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GSP Renewal Around the Corner?
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October 12, 2013

Posted By Cindy Squires, Wednesday, August 6, 2014
As I write this, fall has begun without Congress renewing the GSP program.  The U.S. Generalized System of Preferences (GSP) promotes economic growth in the developing world by providing preferential duty-free entry for up to 5,000 products when imported from one of 127 designated beneficiary countries and territories. U.S. businesses imported $19.9 billion worth of products under the GSP program in 2012 -- many of which were inputs for U.S. manufacturers.  Unfortunately, Congress did not renew the program before it expired on July 31, 2013, forcing importers and exporters to adjust to the increased tariffs.    

IWPA has been working as a member of the Renew GSP Coalition to press Congress to renew the program.  In addition, twenty countries have formed the Alliance of GSP Countries (A-GSPC) to advocate for GSP renewal.   Countries that make up the alliance include: Algeria, Bangladesh, Brazil, Ecuador, Egypt, Fiji, Georgia, Indonesia, The Republic of Macedonia, Moldova, Mongolia, Nepal, Pakistan, Philippines, Sri Lanka, Thailand, Tunisia, Ukraine, Uruguay, and Yemen.

The Obama Administration supports GSP extension.  However, Senator Coburn (R-OK) put a hold on the bill stopping its passage.  Before Coburn’s action, it was expected that Congress would pass an extension of the program and work to reform it in the coming year.  Coburn is a supporter of the GSP program, but objects to how the costs of the program have been offset in the legislation.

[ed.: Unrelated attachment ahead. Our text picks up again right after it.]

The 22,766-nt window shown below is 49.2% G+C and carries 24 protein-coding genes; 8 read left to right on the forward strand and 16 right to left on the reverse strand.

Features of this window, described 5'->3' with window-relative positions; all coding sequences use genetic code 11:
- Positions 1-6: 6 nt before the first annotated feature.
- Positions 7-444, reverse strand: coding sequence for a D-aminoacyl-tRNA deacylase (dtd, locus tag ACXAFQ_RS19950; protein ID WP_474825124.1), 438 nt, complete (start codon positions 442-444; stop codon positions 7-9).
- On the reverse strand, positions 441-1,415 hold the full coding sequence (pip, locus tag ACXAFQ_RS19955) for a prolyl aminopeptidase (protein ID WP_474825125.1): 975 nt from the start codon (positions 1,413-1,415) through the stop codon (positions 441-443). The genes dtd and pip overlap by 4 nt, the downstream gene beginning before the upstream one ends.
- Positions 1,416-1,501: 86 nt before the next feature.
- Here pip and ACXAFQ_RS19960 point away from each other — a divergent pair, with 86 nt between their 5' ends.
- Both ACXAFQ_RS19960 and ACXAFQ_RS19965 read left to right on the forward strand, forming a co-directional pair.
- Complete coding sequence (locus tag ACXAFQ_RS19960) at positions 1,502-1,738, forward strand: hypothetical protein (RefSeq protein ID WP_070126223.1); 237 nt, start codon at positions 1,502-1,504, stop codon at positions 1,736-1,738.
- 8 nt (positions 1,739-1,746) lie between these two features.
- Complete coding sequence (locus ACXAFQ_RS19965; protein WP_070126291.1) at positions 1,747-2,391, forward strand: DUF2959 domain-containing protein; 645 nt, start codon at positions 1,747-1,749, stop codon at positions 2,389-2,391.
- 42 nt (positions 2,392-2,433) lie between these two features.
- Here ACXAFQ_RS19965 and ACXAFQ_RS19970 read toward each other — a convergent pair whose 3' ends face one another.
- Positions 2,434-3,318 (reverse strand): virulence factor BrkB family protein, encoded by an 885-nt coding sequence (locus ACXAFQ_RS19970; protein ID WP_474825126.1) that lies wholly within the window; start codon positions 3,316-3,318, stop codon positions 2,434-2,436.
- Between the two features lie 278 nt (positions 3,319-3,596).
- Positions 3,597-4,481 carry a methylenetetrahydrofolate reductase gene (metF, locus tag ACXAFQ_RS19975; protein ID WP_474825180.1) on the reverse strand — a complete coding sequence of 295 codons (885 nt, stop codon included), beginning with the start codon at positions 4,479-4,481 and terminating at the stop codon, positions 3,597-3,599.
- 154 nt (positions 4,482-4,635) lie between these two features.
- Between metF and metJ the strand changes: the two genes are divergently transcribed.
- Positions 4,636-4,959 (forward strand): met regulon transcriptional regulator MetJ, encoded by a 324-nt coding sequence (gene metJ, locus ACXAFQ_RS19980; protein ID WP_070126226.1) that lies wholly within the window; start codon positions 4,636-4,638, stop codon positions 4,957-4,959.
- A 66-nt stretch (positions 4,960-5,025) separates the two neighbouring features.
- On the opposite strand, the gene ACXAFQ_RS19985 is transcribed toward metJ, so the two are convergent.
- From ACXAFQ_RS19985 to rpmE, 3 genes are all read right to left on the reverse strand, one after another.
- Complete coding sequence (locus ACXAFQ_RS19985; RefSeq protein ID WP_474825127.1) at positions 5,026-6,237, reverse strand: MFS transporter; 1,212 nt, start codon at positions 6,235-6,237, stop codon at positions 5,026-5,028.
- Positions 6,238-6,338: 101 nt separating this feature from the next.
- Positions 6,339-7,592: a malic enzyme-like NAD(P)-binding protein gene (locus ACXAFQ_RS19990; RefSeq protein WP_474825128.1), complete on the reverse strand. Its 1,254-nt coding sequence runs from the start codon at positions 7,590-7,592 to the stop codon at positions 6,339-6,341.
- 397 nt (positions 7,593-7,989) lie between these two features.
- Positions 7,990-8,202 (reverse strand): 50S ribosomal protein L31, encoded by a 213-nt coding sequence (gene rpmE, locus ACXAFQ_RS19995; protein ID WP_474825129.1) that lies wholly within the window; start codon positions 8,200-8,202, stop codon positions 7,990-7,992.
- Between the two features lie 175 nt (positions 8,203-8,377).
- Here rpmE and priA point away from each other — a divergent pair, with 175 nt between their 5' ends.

Sadly this isn’t the first time Congress has let this important program expire.  Congress when renewing the program typically will also provide for it to be retroactive, which is a good thing.  Unfortunately, Congress also tends to think that failure to renew on time does no lasting economic harm, which certainly underestimates the frustration of companies that use the program and need to know how to price their products.  

When Congress extended the program in the past, it applied the duty-free treatment to GSP-eligible products retroactively, allowing importers to seek refunds of duties paid.  However, retroactivity is not guaranteed, so we won’t know until Congress renews the program if it will also make it retroactive.

I encourage you to take a moment to reach out to your Congressional representatives to let them know you care about GSP renewal.  The Renew GSP Coalition has made it easy for you on its website.  

According to a 2005 U.S. Chamber of Commerce study, over 80,000 American jobs are associated with moving GSP imports from the docks to farmers, manufacturers, and retail shelves.  IWPA will continue to work for GSP renewal.  For late breaking news on the GSP program be sure to join the IWPA LinkedIN Group and follow the coalition’s twitter feed @RenewGSPToday.   

Also in case you were wondering, if you import into the U.S. from African nations, GSP-eligible imports from beneficiary countries of the African Growth and Opportunity Act (AGOA) will continue to be eligible for duty-free entry, despite the lapse in GSP authorization.  

A closing note, we have been busy preparing an exciting program for the next IWPA Convention in St. Petersburg, Florida.  Be sure to save the date:  March 5-7, 2014.  You can count on GSP renewal to be on the agenda.  

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